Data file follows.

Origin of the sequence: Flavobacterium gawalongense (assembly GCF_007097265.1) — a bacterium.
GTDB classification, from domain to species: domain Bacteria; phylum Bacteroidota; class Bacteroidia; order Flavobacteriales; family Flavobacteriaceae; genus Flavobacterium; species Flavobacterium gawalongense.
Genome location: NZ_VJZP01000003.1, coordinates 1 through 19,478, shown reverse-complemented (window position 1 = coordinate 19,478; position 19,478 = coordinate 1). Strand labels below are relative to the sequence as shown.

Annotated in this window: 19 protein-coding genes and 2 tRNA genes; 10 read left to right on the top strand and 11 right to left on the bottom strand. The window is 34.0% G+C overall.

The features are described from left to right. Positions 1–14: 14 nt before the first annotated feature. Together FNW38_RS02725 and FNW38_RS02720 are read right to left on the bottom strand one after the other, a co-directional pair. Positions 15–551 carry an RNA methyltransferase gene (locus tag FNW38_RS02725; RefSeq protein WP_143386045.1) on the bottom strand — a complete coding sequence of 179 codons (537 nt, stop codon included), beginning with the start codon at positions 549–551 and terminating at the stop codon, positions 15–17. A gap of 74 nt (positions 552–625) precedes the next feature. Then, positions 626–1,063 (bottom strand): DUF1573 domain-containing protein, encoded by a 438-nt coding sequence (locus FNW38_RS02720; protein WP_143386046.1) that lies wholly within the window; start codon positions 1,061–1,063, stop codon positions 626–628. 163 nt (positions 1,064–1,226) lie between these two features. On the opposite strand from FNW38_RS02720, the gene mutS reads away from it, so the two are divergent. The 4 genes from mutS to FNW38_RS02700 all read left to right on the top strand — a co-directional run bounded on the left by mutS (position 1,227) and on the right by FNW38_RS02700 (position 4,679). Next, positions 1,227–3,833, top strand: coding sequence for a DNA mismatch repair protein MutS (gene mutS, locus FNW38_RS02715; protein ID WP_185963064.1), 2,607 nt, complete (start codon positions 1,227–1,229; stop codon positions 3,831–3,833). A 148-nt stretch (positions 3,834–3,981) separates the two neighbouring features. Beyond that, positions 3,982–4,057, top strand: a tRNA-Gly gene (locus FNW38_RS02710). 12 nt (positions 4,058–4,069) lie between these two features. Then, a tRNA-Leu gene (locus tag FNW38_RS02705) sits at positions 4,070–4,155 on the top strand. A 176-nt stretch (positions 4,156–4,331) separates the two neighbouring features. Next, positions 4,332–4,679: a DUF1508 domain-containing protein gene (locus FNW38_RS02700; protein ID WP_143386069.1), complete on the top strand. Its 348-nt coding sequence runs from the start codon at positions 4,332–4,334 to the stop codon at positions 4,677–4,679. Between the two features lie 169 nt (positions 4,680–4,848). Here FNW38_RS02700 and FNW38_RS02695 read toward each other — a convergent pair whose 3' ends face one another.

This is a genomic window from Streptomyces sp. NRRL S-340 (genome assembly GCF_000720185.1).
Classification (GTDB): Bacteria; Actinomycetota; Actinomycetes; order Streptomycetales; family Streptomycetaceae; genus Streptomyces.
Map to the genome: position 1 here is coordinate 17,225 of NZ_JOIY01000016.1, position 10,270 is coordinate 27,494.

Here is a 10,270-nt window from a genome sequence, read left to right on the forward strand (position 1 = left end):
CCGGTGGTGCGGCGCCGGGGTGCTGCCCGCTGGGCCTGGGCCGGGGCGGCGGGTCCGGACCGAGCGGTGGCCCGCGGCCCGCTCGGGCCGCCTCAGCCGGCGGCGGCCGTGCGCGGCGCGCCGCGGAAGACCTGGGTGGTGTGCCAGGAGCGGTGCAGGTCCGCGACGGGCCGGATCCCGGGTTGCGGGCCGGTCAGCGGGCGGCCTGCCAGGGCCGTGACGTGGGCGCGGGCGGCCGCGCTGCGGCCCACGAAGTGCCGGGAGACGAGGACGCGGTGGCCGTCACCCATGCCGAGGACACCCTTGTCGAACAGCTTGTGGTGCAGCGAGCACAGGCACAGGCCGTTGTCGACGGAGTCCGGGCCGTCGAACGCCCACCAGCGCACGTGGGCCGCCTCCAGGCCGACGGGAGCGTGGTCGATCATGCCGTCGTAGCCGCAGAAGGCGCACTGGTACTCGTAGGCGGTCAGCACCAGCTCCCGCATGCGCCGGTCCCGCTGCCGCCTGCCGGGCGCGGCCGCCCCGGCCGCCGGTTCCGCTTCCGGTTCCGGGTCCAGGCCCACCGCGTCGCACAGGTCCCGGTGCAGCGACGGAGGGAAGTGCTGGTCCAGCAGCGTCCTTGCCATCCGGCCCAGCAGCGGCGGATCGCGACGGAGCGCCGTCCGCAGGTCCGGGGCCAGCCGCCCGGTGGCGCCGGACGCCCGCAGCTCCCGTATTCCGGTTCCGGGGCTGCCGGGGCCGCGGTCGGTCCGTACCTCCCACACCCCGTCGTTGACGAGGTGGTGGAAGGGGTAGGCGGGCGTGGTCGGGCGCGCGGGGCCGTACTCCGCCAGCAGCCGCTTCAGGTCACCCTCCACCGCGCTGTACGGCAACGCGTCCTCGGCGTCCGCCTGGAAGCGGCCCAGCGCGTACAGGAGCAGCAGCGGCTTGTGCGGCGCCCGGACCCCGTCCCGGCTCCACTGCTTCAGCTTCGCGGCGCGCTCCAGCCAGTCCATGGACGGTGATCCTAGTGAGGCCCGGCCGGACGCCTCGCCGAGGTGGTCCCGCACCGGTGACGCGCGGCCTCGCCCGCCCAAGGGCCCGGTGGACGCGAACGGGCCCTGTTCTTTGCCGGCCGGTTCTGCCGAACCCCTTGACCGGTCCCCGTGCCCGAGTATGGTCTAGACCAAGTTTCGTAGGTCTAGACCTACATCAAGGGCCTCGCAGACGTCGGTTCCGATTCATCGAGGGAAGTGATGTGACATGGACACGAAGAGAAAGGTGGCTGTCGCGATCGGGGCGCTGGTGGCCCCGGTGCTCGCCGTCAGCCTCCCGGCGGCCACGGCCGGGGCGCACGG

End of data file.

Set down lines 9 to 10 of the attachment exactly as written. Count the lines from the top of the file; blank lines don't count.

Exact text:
Here is a 10,270-nt window from a genome sequence, read left to right on the forward strand (position 1 = left end):
CCGGTGGTGCGGCGCCGGGGTGCTGCCCGCTGGGCCTGGGCCGGGGCGGCGGGTCCGGACCGAGCGGTGGCCCGCGGCCCGCTCGGGCCGCCTCAGCCGGCGGCGGCCGTGCGCGGCGCGCCGCGGAAGACCTGGGTGGTGTGCCAGGAGCGGTGCAGGTCCGCGACGGGCCGGATCCCGGGTTGCGGGCCGGTCAGCGGGCGGCCTGCCAGGGCCGTGACGTGGGCGCGGGCGGCCGCGCTGCGGCCCACGAAGTGCCGGGAGACGAGGACGCGGTGGCCGTCACCCATGCCGAGGACACCCTTGTCGAACAGCTTGTGGTGCAGCGAGCACAGGCACAGGCCGTTGTCGACGGAGTCCGGGCCGTCGAACGCCCACCAGCGCACGTGGGCCGCCTCCAGGCCGACGGGAGCGTGGTCGATCATGCCGTCGTAGCCGCAGAAGGCGCACTGGTACTCGTAGGCGGTCAGCACCAGCTCCCGCATGCGCCGGTCCCGCTGCCGCCTGCCGGGCGCGGCCGCCCCGGCCGCCGGTTCCGCTTCCGGTTCCGGGTCCAGGCCCACCGCGTCGCACAGGTCCCGGTGCAGCGACGGAGGGAAGTGCTGGTCCAGCAGCGTCCTTGCCATCCGGCCCAGCAGCGGCGGATCGCGACGGAGCGCCGTCCGCAGGTCCGGGGCCAGCCGCCCGGTGGCGCCGGACGCCCGCAGCTCCCGTATTCCGGTTCCGGGGCTGCCGGGGCCGCGGTCGGTCCGTACCTCCCACACCCCGTCGTTGACGAGGTGGTGGAAGGGGTAGGCGGGCGTGGTCGGGCGCGCGGGGCCGTACTCCGCCAGCAGCCGCTTCAGGTCACCCTCCACCGCGCTGTACGGCAACGCGTCCTCGGCGTCCGCCTGGAAGCGGCCCAGCGCGTACAGGAGCAGCAGCGGCTTGTGCGGCGCCCGGACCCCGTCCCGGCTCCACTGCTTCAGCTTCGCGGCGCGCTCCAGCCAGTCCATGGACGGTGATCCTAGTGAGGCCCGGCCGGACGCCTCGCCGAGGTGGTCCCGCACCGGTGACGCGCGGCCTCGCCCGCCCAAGGGCCCGGTGGACGCGAACGGGCCCTGTTCTTTGCCGGCCGGTTCTGCCGAACCCCTTGACCGGTCCCCGTGCCCGAGTATGGTCTAGACCAAGTTTCGTAGGTCTAGACCTACATCAAGGGCCTCGCAGACGTCGGTTCCGATTCATCGAGGGAAGTGATGTGACATGGACACGAAGAGAAAGGTGGCTGTCGCGATCGGGGCGCTGGTGGCCCCGGTGCTCGCCGTCAGCCTCCCGGCGGCCACGGCCGGGGCGCACGG